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Arran’s Food Journey, the island’s new regional food group held its first full meeting on Thursday October 15 and more than 20 organisations with an interest in Arran’s food and drink sector from farming, manufacturing, retail, hospitality, community and environmental enterprises were represented.
The new group is one of 14 which has been set up across the country, funded to the tune of £250,000 by Scotland Food & Drink, to promote local produce.
Arran group coordinator Cameron Bruce outlined the evolving food journey that Arran has been on over the centuries; from illicit whisky stills to today’s state of the art distilleries, from pastoral, and more sustainable farming where produce was grown for own use and sale around the island to today’s community growing and high quality farming produce. He summarised that Arran has a fantastic food and drink product that the group should seek to build on with its three overarching goals:
1. Support Arran’s producers and food enterprises.
2. Stronger Arran food supply chain & environmental standards/quality credentials.
3. Arran’s food story is told and is having a positive impact on sustainable food tourism.
The key aims of Arran’s Food Journey are to facilitate and aid cooperation, to set up different teams to develop opportunities, to act as a collective and not be a large organisation giving top down leadership.
Everyone attending the meeting was given the chance to outline what they hoped to get from the group and the opportunities they saw it having for them and Arran.
Two opportunities came to the fore for the group to develop: Telling Arran’s food story to encourage people to eat and drink local produce and encourage sustainable tourism as well as encouraging education and wellbeing.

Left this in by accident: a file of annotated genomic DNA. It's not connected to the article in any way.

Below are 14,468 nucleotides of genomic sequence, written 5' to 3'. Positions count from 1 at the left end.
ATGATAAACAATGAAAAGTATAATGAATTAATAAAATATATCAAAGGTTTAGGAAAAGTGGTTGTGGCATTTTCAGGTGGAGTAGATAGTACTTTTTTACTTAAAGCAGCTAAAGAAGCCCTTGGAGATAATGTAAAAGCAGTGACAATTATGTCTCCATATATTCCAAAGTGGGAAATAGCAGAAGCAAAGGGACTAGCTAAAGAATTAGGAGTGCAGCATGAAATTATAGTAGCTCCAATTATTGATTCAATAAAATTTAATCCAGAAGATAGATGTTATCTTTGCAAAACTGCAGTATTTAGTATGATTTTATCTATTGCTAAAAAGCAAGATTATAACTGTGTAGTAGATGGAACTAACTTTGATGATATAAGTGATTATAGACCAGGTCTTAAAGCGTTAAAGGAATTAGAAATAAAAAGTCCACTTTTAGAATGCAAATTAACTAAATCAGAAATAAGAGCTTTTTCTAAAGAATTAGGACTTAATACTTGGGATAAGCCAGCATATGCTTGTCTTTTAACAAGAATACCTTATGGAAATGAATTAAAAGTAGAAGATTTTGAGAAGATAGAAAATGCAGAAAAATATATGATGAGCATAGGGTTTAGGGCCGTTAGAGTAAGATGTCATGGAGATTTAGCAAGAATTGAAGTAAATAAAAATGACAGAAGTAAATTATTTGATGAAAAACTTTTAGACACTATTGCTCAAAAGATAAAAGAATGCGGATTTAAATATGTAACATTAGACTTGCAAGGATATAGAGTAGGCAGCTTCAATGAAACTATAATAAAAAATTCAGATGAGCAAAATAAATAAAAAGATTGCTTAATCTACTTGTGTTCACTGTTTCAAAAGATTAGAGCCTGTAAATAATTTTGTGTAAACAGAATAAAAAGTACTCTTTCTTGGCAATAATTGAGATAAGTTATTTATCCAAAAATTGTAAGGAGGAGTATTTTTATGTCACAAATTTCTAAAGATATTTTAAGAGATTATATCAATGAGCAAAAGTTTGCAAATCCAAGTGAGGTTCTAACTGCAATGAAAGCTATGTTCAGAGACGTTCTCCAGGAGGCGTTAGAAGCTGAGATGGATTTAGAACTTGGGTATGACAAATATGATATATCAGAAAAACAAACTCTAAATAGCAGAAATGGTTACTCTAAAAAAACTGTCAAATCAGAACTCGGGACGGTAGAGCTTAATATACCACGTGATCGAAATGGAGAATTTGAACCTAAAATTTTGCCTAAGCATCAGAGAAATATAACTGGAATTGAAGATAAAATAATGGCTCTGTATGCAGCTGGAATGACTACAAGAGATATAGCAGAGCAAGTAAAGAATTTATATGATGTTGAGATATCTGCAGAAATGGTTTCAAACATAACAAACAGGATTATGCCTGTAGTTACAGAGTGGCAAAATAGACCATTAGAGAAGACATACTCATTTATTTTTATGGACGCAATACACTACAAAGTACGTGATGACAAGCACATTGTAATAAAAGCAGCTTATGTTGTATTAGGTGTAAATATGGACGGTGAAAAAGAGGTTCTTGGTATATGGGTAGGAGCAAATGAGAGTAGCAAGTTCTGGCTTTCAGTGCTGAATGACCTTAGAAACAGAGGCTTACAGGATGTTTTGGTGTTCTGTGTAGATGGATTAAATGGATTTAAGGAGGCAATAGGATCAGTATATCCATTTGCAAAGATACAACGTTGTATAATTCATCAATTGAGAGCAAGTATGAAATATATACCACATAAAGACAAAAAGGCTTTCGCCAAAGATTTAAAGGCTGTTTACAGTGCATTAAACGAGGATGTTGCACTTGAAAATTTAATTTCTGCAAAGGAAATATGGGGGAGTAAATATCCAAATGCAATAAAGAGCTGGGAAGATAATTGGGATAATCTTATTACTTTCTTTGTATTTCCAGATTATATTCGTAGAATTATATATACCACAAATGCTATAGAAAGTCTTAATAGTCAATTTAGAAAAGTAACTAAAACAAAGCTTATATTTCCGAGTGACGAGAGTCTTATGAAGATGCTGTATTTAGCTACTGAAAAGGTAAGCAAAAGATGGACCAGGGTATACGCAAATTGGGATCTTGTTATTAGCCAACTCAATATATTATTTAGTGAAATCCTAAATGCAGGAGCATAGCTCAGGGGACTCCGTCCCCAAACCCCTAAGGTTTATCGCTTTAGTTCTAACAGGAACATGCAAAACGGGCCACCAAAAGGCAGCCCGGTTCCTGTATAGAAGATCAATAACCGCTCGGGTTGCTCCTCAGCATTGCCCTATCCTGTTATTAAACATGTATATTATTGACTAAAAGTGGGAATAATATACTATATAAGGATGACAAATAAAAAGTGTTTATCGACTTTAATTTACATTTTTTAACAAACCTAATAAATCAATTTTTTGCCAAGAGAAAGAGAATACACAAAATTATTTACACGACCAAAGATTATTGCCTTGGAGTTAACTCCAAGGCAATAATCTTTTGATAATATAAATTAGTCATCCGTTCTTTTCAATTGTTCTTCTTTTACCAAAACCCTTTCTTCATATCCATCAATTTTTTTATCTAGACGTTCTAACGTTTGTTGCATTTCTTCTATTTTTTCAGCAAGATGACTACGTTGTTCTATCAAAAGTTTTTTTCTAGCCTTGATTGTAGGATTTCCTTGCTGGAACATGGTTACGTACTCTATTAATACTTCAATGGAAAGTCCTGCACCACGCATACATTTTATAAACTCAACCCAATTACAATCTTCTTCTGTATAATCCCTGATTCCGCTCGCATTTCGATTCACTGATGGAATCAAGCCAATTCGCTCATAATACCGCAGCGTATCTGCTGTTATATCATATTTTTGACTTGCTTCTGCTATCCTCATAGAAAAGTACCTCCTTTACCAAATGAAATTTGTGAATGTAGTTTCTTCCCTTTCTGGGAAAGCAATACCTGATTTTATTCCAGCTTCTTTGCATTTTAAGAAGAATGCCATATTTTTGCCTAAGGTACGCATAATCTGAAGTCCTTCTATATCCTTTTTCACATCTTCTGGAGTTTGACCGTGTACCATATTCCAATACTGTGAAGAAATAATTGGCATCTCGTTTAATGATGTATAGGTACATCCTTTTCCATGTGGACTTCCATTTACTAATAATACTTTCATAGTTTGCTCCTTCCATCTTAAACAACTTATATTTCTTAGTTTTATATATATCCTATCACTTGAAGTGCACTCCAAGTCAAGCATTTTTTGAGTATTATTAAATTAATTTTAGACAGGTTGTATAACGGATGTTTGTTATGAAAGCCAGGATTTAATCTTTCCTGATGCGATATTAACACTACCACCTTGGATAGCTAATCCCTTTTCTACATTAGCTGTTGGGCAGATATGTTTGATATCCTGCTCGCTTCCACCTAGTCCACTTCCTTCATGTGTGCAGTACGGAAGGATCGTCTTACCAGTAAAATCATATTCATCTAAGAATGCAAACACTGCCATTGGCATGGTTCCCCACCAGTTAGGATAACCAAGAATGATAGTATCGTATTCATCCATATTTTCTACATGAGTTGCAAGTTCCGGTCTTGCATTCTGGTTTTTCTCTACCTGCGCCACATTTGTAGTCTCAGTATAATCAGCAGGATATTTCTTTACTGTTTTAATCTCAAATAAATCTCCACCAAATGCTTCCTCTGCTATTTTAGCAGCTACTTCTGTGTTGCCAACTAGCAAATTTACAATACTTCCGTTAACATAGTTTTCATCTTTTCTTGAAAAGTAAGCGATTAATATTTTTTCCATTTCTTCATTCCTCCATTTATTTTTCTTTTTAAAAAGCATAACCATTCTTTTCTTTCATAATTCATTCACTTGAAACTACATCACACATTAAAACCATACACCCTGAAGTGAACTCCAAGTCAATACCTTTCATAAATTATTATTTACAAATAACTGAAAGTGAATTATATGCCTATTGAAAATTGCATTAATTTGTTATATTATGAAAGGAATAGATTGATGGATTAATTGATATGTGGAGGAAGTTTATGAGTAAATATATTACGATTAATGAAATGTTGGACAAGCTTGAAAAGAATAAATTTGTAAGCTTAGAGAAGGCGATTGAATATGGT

The group discussed how Arran’s food story starts with its fantastic raw product such as meat, milk, or barley for the distillery from our farmers or fruit and vegetables from our community and on farm growers. That the journey is carried on by our manufacturers who turn that raw product into delicious food and drink, our retailers who supply it to consumers and Arran’s hospitality providers many of whom showcase Arran’s food to our residents and visitors.
The group discussed ways of collecting and telling Arran’s food story and how each different sector can play a part, be it through showcasing our food and drink product, getting our stories in the news or using our new social media tag #WeAreArranFood.
It was pointed out that the lack of multinational chains on Arran gives us the opportunity to present both the holistic and true vision of food and drink from Arran and our efforts to maintain the balance between our community, environment and economy.
Participants at the meeting also spoke with passion about the varied opportunities of education and wellbeing around Arran’s food.
These included giving visitors the chance to learn the full facts of Arran produce from farm to fork: What makes Arran produce so special, its land, microclimate, history and people. The reality of the £ per kilo return needed to make a commercial farm viable.
That tours give an opportunity for young folk from Arran and beyond to see the different jobs that take Arran’s food and drink from production to service in the hospitality sector.
Community growers outlined how their initiatives are increasing and evolving. How they provide opportunities for individual learning about growing and our environment, improving wellbeing by working on the land and helping others in the community. This will be much needed in the tough times we face ahead.
Arran’s Food Journey has made a fast start in building support and engagement. As well as the opportunities outlined above, they are keen to progress ideas that help Arran’s food chain, environmental standards and food quality recognition.
To do that the group would like to engage with the widest possible group from across the commercial and community food organisations, if you would like to find out more or get involved please email Cameron at email@example.com
A tractor at work at Bellevue Farm. NO_B43bellevue01
Cows in the field at Bellevue Farm. NO_B43bellevue02